If you wish to contribute or participate in the discussions about articles you are invited to join SKYbrary as a registered user


Transient Luminous Events (TLEs)

From SKYbrary Wiki

Revision as of 13:48, 30 September 2019 by Integration.Manager (talk | contribs) (Integration.Manager moved page Work in progress:Transient Luminous Events (TLEs) to Transient Luminous Events (TLEs) without leaving a redirect)
Article Information
Category: Weather Weather
Content source: SKYbrary About SKYbrary
Content control: SKYbrary About SKYbrary
Tag(s) Weather Phenomena


Sometimes called upper atmospheric lightning or ionospheric lightning, transient luminous events (TLEs) are short-lived electrical-breakdown phenomena/electrically induced forms of luminous plasma, that occur well above the altitudes of normal lightning and Cumulonimbus (Cb) clouds. Although there had been reports of such phenomena by pilots and others for some years, it wasn’t until 1989 that TLEs were documented photographically with full scientific investigations to follow. Transient Luminous Events schematic produced by NOAA (source: Wikicommons)


Sprites are short-lived flashes of bright red light that occur above large storm systems, reach 50 – 90 km in altitude, and are triggered by positive discharges of lightning between the top of a thundercloud and the ground (commonly called positive giants). Sprite is also an acronym for Stratospheric/mesospheric Perturbations Resulting from Intense Thunderstorm Electrification. They are reddish-orange or greenish-blue in colour with hanging tendrils (sometimes referred to as "carrot sprites") and arcing branches above. Unlike tropospheric lightning, sprites are cold plasma, similar to fluorescent tube discharge. Based on their shape and visual appearance, we distinguish three types of sprites: jellyfish, column and carrot sprites.

Red Sprite - source:Wikicommons

Blue Jets

Blue jets project directly from the top of the thunderstorm in a narrow cone jet up to approximately 50 km altitude and last only a fraction of a second. Unlike sprites, blue jets are, as the name implies, blue in color. A smaller variation of blue jets are blue starters, which are similar to blue jets, but only reach about 20 km high up and are thought to be ‘failed’ blue jets.

Blue Jet as seen from summit of Maunakea, Hawaii, 24 July 2017. Author: Gemini Observatory / Association of Universities for Research in Astronomy (AURA). Source: Wikicommons.

Blue jets are believed to be initiated as "normal" lightning discharges between the upper positive charge region in a thundercloud and a negative "screening layer" present above this charge region. The positive end of the leader network fills the negative charge region before the negative end fills the positive charge region, and the positive leader subsequently exits the cloud and propagates upward. The colour is believed to be due to a set of blue and near-ultraviolet emission lines from neutral and ionized molecular nitrogen.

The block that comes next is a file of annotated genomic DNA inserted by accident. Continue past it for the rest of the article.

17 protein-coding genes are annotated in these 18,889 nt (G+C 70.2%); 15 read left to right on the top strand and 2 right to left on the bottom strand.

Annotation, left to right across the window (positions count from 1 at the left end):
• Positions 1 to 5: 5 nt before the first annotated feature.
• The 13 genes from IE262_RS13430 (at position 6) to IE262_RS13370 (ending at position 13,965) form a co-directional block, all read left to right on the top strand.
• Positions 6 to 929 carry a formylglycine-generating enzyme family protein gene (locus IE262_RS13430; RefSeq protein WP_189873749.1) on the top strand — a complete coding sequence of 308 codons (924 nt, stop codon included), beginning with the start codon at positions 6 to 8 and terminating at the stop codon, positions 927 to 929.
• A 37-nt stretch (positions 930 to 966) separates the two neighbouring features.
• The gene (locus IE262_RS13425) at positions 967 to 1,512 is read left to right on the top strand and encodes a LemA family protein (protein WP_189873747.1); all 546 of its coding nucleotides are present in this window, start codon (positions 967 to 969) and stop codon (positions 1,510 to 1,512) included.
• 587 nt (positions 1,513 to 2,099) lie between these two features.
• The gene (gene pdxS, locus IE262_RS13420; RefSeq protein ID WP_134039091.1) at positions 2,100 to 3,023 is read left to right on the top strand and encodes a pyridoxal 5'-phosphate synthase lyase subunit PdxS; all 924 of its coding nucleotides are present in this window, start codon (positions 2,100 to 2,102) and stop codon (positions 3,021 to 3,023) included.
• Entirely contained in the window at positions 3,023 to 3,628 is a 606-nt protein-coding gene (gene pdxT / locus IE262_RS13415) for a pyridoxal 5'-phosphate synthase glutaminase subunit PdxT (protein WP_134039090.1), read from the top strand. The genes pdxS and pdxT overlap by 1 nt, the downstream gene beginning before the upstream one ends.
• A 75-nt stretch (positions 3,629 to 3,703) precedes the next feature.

Gigantic Jets

Where blue jets are believed to initiate between the upper positive charge region and a negative screening layer directly above this region, Gigantic jets appear to initiate between the upper positive and lower negative charge regions in the thundercloud. In a similar process to how blue jets form, the higher charge region is discharged by the leader network before the same occurs in the lower charge region, and one end of the leader network propagates upward from the cloud toward the ionosphere. Gigantic jets, which are relatively rare, reach higher altitudes than blue jets (up to 70 km), and the upper portion of the jet changes colour from blue to red.


ELVES (Emission of Light and Very Low Frequency perturbations due to Electromagnetic Pulse Sources) are indistinct types of TLE, producing large diffuse and expanding ring-shaped glows, up to 400 km in diameter. They occur in the ionosphere 100 km above the ground over thunderstorms. The light is generated by the excitation of nitrogen molecules due to electron collisions (the electrons possibly having been energized by the electromagnetic pulse caused by a discharge from an underlying thunderstorm). They are so quick (0.001 seconds), that it is impossible to see them with the naked eye.

Aviation safety concerns

It is possible that sprites and jets could cause electromagnetic pulses in the flight electronics of aircraft flying directly overhead a storm but evidence is limited (see Further Reading).

Related Articles

Further Reading